Iran raises tensions with a show of strength
A stealth flying boat, a radar-evading missile with multiple warheads, a rocket-torpedo and an anti-ship missile that cannot be jammed: with every day that passes, Iran announces a development in its military hardware.
The flurry of technological achievements, shown in grainy television footage, coincides with a large naval war-game in the Gulf codenamed "Great Prophet".
The exercises around the Straits of Hormuz, through which two fifths of the world's oil passes, are seen in the West as "sabre-rattling" as Teheran faces concerted international pressure to halt its widely suspected attempt to develop a nuclear arsenal.
Western officials say the Iranians are trying to tell the West - especially America and Israel - that they can strike back against any attempt to bomb their nuclear facilities.
Iran could, for example, try to disrupt the shipping of oil through the Gulf, and threaten Israel with a growing array of missiles.
"The aim is political and rhetorical rather than military," said one British source. "I would not put any money on the Iranians' kit if it came to a contest with the American military." The clerical regime also wants to impress on the Iranian public that it remains powerful despite American attempts to destabilise it.
Moreover, it seeks to stoke national pride by claiming the weapons as home-produced, even though they are mostly based on Russian, Chinese and North Korean technology.
"There is no doubt that there is a certain amount of bravado in what is coming out of Teheran," an Israeli official said. "But there is enough substance in some of the stuff they have been talking about for us to be concerned.
"We know that they have been working on multiple warheads. They are very serious about developing their delivery systems."
Iran announced last Friday that it had successfully test-fired a missile that could avoid detection by radar and deliver multiple warheads to hit several targets.
General Hossein Salami, the air force chief of Iran's Revolutionary Guards, hailed the development of the Fajr-3 (Dawn-3) missile as the achievement of "a remarkable goal".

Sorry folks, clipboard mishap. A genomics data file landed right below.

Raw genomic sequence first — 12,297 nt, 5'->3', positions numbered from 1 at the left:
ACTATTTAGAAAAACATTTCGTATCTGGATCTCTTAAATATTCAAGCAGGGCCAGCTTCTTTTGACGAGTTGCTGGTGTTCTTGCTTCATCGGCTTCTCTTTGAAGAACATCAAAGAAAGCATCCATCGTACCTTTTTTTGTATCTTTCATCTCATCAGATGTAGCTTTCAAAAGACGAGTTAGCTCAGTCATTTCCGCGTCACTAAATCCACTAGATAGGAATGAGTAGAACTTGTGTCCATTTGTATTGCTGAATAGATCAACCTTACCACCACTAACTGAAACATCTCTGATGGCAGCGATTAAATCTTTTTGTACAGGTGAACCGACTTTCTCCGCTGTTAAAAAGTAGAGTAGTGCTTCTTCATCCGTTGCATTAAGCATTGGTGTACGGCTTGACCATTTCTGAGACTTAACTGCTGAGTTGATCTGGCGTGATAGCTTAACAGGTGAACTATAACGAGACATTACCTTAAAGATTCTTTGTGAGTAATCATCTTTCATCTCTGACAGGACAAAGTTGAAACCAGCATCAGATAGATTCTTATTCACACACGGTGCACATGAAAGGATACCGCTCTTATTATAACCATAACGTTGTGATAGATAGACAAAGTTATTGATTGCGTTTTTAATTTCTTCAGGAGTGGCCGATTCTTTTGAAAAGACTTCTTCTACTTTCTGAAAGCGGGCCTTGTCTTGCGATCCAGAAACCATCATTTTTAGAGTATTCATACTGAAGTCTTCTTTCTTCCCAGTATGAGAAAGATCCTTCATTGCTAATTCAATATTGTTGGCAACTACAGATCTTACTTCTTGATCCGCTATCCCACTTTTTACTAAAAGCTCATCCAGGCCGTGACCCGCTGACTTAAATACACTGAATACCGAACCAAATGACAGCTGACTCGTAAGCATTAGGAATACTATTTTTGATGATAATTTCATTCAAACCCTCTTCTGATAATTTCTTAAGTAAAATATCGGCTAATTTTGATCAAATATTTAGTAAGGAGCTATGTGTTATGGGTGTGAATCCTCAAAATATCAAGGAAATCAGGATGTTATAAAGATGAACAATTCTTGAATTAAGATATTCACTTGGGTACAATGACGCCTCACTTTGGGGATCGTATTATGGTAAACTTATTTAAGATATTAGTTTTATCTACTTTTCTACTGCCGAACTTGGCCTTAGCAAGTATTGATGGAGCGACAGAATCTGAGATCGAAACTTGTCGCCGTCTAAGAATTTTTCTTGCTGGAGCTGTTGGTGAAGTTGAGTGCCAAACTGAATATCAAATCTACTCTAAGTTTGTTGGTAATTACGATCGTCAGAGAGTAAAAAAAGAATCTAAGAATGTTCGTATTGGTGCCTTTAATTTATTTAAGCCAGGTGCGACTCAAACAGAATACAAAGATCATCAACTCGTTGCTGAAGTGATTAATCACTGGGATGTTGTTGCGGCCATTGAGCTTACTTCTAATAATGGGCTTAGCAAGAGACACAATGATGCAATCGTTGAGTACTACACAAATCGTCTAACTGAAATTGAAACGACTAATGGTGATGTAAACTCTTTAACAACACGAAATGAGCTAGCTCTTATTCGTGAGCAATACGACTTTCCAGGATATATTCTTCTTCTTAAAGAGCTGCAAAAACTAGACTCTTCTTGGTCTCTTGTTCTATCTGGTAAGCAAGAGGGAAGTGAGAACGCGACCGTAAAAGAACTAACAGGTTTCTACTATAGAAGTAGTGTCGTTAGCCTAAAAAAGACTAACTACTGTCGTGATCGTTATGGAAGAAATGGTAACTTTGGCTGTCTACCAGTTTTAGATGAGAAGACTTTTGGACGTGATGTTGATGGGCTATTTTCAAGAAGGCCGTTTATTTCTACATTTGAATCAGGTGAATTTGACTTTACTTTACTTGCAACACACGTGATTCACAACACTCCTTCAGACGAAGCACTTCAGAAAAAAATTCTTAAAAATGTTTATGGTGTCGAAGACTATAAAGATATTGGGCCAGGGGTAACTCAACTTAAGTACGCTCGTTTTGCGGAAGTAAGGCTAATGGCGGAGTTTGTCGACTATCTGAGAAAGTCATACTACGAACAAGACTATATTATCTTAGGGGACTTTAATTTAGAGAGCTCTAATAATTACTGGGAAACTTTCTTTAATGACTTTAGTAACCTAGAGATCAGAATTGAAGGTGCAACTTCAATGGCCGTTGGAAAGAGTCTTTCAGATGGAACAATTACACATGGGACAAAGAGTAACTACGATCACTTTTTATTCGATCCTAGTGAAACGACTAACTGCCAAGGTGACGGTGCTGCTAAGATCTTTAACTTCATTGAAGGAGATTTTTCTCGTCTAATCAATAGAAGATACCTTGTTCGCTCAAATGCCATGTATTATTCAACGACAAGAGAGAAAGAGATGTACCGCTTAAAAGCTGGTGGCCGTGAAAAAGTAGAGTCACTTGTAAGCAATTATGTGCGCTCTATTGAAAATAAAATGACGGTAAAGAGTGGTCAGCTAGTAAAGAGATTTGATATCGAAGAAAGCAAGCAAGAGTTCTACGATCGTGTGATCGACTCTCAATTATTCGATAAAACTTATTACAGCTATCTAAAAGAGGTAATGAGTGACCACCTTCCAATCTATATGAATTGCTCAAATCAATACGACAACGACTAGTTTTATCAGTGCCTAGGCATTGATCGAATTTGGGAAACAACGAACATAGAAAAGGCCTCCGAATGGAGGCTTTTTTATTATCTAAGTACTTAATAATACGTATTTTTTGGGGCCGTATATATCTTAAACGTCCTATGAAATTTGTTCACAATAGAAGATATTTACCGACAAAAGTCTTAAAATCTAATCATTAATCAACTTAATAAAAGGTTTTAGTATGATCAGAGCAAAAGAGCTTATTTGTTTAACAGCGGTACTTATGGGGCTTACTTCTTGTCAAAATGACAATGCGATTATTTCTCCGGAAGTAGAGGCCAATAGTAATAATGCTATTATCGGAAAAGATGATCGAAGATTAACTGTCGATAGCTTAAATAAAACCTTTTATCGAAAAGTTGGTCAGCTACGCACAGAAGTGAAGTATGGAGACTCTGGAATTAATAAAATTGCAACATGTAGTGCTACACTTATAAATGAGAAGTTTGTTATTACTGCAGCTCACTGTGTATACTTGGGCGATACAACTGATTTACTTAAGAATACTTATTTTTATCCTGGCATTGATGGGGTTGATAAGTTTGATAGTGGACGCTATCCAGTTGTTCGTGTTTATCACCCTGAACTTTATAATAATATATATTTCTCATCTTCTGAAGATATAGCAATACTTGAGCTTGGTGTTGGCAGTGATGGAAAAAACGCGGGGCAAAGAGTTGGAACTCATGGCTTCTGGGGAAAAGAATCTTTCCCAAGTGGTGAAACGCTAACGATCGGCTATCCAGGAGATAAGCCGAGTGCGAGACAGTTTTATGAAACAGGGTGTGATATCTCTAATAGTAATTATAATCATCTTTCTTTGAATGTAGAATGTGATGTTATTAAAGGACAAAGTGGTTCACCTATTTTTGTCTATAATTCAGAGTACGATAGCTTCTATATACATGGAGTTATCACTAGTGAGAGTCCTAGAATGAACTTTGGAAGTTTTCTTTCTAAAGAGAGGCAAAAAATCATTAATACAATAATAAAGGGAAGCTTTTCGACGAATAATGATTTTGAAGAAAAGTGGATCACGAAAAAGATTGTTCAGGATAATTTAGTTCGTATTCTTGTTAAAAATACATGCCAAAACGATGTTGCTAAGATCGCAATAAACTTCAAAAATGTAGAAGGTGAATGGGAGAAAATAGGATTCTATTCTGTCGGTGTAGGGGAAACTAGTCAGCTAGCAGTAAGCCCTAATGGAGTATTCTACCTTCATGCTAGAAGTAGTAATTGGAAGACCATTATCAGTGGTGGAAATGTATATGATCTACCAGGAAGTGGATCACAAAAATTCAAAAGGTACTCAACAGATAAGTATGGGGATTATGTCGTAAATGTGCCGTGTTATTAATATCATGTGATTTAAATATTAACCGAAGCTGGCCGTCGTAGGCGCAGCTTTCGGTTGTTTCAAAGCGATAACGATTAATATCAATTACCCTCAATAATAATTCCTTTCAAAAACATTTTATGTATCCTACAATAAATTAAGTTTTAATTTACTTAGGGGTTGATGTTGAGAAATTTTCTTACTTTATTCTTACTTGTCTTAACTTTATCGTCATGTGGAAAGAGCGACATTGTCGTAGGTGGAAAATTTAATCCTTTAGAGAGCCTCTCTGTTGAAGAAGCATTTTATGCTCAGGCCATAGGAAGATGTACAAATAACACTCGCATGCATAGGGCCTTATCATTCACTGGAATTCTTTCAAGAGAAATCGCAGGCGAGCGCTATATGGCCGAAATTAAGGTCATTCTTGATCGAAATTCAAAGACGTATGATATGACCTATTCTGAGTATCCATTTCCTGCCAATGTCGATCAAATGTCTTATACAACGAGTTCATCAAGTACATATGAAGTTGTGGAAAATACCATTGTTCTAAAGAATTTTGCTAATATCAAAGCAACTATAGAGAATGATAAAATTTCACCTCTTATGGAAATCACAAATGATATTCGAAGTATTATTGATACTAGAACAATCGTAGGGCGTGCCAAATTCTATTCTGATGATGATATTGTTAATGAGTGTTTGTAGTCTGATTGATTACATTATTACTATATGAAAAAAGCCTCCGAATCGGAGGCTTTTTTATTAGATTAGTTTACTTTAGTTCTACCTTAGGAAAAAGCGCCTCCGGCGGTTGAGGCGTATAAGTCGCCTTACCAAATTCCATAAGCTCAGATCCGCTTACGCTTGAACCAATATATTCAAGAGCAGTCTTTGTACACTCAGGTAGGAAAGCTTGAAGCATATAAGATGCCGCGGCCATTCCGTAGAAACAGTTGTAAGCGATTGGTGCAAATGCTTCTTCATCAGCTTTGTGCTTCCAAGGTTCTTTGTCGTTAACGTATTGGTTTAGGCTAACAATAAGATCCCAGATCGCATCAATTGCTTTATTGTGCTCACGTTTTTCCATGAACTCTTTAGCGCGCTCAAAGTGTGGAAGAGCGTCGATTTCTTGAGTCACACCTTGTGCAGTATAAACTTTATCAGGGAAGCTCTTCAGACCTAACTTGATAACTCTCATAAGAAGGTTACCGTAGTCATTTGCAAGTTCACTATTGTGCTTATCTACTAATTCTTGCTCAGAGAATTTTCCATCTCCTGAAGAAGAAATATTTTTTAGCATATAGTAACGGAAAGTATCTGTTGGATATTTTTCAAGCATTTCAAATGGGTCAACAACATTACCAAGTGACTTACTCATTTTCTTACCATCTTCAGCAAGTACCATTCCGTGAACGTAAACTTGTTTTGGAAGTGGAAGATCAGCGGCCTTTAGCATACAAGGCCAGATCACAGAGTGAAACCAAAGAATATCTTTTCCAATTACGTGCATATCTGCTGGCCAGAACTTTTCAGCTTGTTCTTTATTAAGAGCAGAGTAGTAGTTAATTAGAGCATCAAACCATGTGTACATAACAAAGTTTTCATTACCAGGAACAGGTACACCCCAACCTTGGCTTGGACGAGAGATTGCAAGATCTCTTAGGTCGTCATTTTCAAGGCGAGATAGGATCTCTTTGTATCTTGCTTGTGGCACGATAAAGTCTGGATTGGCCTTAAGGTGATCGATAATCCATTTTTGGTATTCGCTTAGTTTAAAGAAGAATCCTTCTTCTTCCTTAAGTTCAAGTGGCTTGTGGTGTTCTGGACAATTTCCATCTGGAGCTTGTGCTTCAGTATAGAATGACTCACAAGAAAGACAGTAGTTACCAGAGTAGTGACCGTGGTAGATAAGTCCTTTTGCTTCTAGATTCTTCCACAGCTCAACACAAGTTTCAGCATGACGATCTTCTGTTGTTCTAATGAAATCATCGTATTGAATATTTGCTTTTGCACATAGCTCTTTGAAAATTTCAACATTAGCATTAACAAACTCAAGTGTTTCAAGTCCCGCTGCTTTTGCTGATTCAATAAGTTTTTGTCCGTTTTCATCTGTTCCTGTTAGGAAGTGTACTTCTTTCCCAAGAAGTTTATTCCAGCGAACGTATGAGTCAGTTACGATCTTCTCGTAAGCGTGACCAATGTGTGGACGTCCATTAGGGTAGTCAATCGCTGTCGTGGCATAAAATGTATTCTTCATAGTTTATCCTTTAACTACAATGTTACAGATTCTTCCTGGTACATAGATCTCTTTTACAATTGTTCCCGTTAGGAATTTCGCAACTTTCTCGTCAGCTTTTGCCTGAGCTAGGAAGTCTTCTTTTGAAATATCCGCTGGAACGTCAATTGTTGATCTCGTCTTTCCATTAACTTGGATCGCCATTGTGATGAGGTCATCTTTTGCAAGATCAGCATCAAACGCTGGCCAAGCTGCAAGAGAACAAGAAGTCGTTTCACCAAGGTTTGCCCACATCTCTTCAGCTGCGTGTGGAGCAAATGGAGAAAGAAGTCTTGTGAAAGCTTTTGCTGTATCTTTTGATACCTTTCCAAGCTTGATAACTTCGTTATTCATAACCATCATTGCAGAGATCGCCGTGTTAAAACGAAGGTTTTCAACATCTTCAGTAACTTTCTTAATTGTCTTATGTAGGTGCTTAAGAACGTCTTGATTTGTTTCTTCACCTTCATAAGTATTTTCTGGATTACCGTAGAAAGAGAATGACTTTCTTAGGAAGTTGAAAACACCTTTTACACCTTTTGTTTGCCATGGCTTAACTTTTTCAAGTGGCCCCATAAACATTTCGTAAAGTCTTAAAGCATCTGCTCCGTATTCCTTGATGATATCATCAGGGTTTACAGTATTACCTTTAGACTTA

But Ivan Oelrich, vice-president of the Federation of American Scientists, said: "It is conceivable they have a multiple warhead capability but this is not very sophisticated. Though three missiles heading for the same target makes it harder for missile defence, the warheads will not have their own guidance systems and the missiles will carry a lower payload. It would be difficult to target effectively with them."
On Sunday Iran announced another success: the launching of "the world's fastest underwater missile", travelling at about 195 knots, or three times faster than the fastest western torpedo.
General Ali Fadavi, deputy naval commander of the Revolutionary Guards, said the weapon could overcome sonar systems because of its speed and its movement underwater. Weapons experts said it appeared to be a Soviet rocket-powered torpedo known as the Shkval.
However, it cannot track a target and has a range of less than four miles. A former commander of the Russian Black Sea fleet, Admiral Eduard Baltin, said Iran's torpedo announcement was little more than a bluff.
"Shkval has no target designation devices. That is, it is not a self-homing torpedo. Besides, it leaves a trail, which makes it easy to spot and destroy," he said.
Undeterred, Iran yesterday announced the launch of a surface-to-sea missile known as the Kowsar. According to Iranian television, it can evade radar and its guidance system cannot be scrambled.
Television also showed footage of a "super-modern flying boat," a strange one-man craft that looks like a cross between a seaplane and a stealth fighter.
State television said that the single-propeller seaplane could launch a missile and "because of the hull's advanced design, no radar at sea or in the air can locate it".
The commander of the Revolutionary Guards, General Yahya Rahim Safavi, said Iranian forces were able to "confront any extra-territorial invasion".
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